Andy Henion's recent article, "MSU researcher says high taxes can spur growth", introduced research from my GeoJournal article on the weaknesses of neo-liberalism, and my forthcoming bookchapter "Urban Settlement in Michigan: Suburbanization and the Future" in a book edited by Randy Schaetzl, Joe Darden, and Danita Brandt called Michigan: A Geography and Geology. The two pieces challenge the long-standing right-wing and Republican belief that low taxes, and hence weak urban services and physical infrastructure, is the necessary policy direction for promoting regional economic growth.

The research illustrates that higher taxing cities—such as New York City, San Francisco, and Los Angeles—have rich and robust urban infrastructure to support high concentrations of business and residents.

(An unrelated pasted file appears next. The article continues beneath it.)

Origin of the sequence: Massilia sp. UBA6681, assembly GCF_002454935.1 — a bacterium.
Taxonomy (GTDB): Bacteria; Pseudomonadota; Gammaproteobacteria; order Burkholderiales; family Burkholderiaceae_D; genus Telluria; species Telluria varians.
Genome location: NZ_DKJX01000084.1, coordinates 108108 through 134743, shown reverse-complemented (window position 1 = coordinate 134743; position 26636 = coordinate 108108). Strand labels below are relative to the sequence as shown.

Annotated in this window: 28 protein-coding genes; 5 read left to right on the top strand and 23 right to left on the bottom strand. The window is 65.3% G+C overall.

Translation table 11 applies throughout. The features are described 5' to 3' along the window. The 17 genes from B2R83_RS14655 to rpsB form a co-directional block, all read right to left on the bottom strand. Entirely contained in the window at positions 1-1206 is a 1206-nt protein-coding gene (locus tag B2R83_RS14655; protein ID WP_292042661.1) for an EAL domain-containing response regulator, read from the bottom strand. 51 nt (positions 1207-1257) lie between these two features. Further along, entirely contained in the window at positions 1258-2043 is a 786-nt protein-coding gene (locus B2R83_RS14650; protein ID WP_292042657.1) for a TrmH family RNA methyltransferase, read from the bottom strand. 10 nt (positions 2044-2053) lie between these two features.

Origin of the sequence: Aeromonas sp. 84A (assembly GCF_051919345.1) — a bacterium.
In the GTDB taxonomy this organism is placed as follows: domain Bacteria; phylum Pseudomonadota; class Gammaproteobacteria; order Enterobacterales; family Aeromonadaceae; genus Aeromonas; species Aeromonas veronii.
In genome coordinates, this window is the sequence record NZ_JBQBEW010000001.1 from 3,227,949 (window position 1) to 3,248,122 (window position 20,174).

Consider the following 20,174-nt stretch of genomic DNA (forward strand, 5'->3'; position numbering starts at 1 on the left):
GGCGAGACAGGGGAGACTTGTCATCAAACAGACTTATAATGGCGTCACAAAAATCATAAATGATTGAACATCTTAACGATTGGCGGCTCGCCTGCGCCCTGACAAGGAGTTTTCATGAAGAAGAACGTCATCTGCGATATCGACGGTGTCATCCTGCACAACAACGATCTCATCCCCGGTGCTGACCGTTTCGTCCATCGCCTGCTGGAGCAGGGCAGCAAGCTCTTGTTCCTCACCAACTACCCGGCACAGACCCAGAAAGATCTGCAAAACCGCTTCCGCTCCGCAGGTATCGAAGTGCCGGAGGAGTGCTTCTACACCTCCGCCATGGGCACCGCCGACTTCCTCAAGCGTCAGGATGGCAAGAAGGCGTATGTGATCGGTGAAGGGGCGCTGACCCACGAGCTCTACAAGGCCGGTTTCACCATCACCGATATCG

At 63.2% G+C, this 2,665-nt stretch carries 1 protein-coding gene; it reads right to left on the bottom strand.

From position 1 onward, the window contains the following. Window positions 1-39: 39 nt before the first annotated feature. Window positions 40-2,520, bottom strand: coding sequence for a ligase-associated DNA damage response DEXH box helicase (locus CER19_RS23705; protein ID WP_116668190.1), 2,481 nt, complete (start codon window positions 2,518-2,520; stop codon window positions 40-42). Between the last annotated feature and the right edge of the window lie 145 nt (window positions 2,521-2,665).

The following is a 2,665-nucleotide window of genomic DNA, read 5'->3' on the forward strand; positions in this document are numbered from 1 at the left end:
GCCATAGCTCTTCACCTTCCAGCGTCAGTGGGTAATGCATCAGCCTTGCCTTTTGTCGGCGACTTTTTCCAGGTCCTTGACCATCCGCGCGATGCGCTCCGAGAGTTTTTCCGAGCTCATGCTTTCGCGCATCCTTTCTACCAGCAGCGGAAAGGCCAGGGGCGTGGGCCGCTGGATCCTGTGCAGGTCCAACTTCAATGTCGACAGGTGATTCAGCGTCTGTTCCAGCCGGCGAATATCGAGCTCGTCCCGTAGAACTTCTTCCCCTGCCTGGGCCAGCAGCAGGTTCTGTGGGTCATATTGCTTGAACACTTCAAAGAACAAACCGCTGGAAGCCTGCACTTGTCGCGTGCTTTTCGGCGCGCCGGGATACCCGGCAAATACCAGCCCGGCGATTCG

Ross Emmett, Director of The Michigan Center for Innovation & Prosperity at James Madison College, MSU recently wrote a response to the GeoJournal article in his blog. My response was triggered by Ross Emmett's confusion of how high taxes and high expenditures on urban infrastructures can be drivers of local development and economic performance.

Battling the rhetoric that broke Michigan's competitve advantage:
A response to Ross Emmett

Igor Vojnovic

High taxes can spur growth??
Ross B. Emmett

MSU researcher says higher taxes can spur growth
Andy Henion